Skip to comments.Woman 'humiliated' when told to remove bra at federal courthouse
Posted on 10/03/2007 6:22:26 PM PDT by Bean Counter
A Bonners Ferry woman says she was humiliated when security guards at the federal courthouse in Coeur d'Alene told her she'd have to remove her underwire bra to get inside.
Lori Plato said she was going into the courthouse for a court hearing Sept. 20 when the metal detector went off as she passed through security.
"When I walked through, the gentleman said, "'Do you have an underwire bra on?'." Plato said. "I said, 'Yeah.' He said, 'You have to remove it.' "
But there was nowhere private to remove her bra, she said. The guards suggested she go out to her car to do it.
Instead, Plato who describes herself as "not petite" said she removed her bra while her husband tried to shield her from view of others in the crowded lobby by holding up his coat.
She said she had to put the bra on a conveyor belt and send it through an x-ray machine.
"After I got through the metal detector and waited for my bra to come through the conveyor belt, one of the security guards said, "'That's a girl,'" Plato said. She thought the guard was making fun of her.
The U.S. Marshal's Service, which supervises security at the courthouse, said Plato was given options and chose not to exercise them. She was told she could have gone to her car or to a neighboring business to remove the bra, U.S. Marshal Patrick McDonald said.
"She's inflating it," McDonald said.
Well something would have to be done for sure. My point was soley to point out the gun would still be detected
I believe this could have all been resolved quite easily by having a female guard pat down and check the underwire bra, determining it is indeed just that. I was checked in this way at an airport - the guard was discreet and apologetic - no harm done - and it was determined I wasn’t packing heat or a bomb. lol.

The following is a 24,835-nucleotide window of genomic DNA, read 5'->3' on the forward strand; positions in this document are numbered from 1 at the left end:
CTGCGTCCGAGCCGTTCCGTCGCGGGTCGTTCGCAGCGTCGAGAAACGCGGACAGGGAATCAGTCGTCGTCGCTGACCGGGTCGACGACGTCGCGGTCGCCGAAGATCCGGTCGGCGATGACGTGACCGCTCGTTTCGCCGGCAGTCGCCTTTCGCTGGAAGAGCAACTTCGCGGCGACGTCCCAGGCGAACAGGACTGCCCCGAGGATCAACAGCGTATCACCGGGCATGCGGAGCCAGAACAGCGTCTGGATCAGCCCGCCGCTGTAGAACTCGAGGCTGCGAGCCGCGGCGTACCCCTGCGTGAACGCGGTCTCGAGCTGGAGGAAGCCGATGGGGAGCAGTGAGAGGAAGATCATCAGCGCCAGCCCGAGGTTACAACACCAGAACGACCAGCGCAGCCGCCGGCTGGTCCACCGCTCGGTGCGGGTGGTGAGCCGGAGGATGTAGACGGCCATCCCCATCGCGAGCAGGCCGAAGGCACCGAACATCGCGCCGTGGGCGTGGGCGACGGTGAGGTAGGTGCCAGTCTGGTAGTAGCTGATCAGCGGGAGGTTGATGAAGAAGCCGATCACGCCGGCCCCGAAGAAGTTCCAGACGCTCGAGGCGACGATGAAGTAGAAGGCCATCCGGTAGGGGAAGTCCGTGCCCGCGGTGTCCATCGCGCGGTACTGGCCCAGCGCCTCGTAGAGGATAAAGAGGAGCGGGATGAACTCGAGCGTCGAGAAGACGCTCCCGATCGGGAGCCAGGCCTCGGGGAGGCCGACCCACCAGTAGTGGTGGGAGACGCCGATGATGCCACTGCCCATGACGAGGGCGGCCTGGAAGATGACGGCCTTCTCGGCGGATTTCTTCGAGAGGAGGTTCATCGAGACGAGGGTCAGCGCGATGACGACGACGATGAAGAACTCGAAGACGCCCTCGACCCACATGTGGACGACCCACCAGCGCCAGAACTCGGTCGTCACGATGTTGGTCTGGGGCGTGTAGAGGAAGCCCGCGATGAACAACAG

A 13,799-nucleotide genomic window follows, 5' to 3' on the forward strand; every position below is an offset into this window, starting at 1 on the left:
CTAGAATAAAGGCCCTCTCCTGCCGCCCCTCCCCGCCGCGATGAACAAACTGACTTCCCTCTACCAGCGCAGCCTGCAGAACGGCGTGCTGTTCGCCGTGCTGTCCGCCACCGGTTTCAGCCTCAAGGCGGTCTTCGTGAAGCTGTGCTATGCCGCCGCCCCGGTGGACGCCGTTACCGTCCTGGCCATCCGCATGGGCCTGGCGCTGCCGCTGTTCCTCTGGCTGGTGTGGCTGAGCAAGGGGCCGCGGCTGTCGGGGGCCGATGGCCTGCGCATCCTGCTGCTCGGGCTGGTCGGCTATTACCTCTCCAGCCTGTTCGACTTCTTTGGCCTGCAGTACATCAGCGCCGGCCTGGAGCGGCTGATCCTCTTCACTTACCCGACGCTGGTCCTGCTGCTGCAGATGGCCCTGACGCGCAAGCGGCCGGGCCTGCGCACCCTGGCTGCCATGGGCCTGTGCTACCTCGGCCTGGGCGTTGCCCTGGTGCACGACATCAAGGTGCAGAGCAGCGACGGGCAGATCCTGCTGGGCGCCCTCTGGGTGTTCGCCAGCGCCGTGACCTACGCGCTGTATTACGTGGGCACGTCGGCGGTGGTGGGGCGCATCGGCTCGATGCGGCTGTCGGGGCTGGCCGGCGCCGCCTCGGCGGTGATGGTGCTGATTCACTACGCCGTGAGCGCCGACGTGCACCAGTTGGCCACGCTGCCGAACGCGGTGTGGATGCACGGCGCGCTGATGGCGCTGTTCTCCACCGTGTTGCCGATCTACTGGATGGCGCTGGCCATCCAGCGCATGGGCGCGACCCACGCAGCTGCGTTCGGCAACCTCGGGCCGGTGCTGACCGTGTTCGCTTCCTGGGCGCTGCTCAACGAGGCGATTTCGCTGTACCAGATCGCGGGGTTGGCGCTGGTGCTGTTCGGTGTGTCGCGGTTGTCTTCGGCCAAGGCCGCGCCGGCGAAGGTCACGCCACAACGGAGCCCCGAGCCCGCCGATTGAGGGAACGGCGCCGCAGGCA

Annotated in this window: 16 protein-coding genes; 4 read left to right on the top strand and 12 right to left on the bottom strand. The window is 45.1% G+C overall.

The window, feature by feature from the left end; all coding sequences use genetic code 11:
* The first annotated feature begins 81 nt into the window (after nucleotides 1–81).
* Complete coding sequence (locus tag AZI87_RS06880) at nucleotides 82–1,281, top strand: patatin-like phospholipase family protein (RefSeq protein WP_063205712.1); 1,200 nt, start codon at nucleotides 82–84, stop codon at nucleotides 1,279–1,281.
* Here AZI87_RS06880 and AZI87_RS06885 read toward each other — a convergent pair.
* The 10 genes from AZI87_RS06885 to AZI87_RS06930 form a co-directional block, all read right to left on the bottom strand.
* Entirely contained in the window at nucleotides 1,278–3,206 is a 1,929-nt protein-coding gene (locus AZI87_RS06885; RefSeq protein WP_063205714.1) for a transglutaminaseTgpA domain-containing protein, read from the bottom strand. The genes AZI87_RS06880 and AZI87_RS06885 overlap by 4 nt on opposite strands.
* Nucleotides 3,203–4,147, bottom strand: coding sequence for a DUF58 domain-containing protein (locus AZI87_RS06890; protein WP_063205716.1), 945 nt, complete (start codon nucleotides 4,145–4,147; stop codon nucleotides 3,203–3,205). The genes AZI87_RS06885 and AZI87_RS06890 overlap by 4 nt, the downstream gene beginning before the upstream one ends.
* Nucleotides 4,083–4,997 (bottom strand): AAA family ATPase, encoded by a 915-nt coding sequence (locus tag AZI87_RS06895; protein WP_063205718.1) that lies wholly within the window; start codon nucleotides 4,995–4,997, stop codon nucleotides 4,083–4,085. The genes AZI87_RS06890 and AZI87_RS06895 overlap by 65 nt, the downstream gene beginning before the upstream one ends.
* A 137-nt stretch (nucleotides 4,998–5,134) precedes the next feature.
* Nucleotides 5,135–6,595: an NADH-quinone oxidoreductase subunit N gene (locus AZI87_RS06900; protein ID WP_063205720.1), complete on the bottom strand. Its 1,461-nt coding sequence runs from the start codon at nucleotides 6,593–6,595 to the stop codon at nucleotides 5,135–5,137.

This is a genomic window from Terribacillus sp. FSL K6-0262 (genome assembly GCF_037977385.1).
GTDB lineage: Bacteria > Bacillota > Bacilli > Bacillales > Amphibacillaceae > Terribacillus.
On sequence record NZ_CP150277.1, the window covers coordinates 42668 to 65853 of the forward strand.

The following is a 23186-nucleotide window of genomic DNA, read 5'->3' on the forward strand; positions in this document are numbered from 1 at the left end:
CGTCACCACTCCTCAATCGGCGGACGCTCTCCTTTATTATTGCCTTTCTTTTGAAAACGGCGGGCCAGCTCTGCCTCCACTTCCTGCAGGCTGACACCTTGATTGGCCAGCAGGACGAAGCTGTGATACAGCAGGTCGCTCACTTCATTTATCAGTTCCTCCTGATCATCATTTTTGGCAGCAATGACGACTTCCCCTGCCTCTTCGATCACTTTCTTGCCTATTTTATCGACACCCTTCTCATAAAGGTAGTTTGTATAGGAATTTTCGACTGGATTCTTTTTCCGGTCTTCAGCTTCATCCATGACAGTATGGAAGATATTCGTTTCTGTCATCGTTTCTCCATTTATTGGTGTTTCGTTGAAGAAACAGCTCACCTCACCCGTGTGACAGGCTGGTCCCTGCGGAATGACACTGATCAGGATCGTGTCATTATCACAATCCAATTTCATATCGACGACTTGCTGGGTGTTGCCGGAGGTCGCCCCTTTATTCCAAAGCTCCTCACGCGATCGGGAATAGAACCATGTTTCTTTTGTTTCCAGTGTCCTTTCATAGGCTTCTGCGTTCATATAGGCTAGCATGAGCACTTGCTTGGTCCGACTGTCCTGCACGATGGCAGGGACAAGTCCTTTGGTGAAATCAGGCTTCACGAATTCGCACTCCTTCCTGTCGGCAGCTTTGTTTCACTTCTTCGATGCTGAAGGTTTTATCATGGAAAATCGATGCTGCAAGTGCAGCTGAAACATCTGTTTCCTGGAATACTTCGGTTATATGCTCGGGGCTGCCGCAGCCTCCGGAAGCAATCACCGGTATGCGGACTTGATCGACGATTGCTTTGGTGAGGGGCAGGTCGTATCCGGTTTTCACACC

While a women is basically strip searched to go into our courthouse I bet a few illegal aliens where working in that courthouse.
The guards should of performed a thorough manual check of her upper body. That’s what I’d do.
All right, all right.
Look, she wouldn't be the first woman required to remove her undergarments at a federal building....
Well did it ever occur to you they might not have had one or how about this, perhaps the one they do have was eating, on break or indisposed when this female passed through? The fact is they did give her options and she had a choice although I think the one she took was wrong that is her fault not the guards.
The last time I went to a federal court house (jury duty thankfully) the rule was unless you had proof of internal metal there would be NO beeping going through the metal detector. Anything that might beep needed to go through the x-ray machine, and they had a pretty serious list of suggested items including belts and shoe inserts (being a guy I didn’t wasn’t looking for words like bra but I wouldn’t be surprised). They didn’t want to do any pat downs or any of that, put all your metal in the tray for the x-ray and step through and pray for no noise. And this was before 9-11 and the world getting afraid of terrorists, federal courts apparently are just very intense.
It’s my understanding that a female guard is to *always* be present just for these situations.
The options they gave this woman were to take her bra off in her car or in the building. Quite the option. So, she could have gone out to her car and removed her bra, walking back to the building with arms crossed so as to prevent a sway and embarrassment, or to remove her bra in the foyer as her husband shielded her. They chose the latter.
Again, a female guard could have easily cared for this situation w/o any undue harm.
I'm not really picking on you, but I wanted to read the entire thread before I
flew off the handle responded.